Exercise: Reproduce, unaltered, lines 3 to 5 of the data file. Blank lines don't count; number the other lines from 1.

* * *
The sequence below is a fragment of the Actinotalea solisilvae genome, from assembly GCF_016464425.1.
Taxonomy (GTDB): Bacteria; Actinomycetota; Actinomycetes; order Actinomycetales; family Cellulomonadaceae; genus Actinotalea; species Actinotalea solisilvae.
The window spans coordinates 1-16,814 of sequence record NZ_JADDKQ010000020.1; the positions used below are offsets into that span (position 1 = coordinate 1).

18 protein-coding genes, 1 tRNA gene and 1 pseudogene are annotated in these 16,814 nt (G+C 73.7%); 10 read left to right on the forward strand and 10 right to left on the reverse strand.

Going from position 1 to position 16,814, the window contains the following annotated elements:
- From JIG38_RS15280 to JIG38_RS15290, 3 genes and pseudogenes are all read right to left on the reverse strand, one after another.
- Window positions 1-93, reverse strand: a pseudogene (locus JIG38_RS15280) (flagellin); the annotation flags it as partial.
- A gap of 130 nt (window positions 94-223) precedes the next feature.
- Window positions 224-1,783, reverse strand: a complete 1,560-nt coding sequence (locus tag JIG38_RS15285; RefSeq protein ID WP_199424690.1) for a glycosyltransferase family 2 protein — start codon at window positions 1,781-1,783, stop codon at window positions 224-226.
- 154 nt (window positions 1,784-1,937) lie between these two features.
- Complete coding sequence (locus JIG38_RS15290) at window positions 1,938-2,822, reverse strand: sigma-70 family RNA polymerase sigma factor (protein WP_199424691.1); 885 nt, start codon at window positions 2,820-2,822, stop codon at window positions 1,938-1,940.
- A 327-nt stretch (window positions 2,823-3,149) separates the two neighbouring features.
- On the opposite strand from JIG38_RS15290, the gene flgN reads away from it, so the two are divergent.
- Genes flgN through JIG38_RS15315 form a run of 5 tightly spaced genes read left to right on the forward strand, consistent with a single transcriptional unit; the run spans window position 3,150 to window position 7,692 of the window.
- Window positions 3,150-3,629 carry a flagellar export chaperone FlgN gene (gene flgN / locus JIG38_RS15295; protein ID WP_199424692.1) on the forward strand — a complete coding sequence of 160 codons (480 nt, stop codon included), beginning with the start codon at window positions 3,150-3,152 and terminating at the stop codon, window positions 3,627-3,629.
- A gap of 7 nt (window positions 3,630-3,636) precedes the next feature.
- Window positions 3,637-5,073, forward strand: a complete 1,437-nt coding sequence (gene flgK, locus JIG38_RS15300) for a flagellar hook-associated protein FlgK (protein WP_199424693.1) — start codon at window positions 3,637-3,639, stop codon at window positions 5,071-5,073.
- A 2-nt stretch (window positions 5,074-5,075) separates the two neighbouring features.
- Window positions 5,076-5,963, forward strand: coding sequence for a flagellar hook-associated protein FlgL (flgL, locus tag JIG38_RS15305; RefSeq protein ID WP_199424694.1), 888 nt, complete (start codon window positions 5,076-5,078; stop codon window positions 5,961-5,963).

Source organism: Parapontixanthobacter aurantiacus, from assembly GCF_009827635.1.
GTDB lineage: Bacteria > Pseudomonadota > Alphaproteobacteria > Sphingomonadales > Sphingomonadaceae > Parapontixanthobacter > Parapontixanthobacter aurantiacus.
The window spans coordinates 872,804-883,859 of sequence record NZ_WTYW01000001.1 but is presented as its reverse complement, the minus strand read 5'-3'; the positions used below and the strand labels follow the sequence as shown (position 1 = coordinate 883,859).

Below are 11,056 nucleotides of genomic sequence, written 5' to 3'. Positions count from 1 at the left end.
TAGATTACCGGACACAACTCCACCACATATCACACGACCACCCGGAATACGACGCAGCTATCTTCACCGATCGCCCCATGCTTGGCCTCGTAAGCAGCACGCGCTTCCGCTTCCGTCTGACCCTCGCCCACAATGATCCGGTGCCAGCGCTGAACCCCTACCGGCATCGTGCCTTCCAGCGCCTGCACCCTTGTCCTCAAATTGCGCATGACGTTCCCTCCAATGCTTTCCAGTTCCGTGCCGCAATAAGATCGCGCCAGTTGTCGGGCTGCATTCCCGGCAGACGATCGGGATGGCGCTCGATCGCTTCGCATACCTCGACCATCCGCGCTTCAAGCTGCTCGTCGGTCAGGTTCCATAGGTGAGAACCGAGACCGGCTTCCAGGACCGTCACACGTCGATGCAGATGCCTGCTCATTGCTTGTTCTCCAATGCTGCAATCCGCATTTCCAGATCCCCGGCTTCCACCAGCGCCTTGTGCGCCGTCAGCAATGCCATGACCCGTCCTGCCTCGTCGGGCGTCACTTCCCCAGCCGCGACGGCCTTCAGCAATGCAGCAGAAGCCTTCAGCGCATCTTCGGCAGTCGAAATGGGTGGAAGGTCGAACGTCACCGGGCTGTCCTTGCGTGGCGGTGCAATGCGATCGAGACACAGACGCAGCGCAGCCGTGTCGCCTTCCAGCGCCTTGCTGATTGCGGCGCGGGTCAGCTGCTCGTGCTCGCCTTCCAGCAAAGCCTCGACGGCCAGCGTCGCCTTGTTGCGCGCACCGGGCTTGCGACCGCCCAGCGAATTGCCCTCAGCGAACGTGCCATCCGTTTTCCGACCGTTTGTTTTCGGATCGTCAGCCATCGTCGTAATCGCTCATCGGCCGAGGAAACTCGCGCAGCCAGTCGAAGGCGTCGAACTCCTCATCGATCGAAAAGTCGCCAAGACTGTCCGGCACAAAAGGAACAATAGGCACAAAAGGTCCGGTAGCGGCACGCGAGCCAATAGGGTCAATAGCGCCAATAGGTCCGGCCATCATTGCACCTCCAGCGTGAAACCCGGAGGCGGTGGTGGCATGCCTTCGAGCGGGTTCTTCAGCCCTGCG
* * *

The window spans coordinates 1-16,814 of sequence record NZ_JADDKQ010000020.1; the positions used below are offsets into that span (position 1 = coordinate 1).

18 protein-coding genes, 1 tRNA gene and 1 pseudogene are annotated in these 16,814 nt (G+C 73.7%); 10 read left to right on the forward strand and 10 right to left on the reverse strand.

Going from position 1 to position 16,814, the window contains the following annotated elements: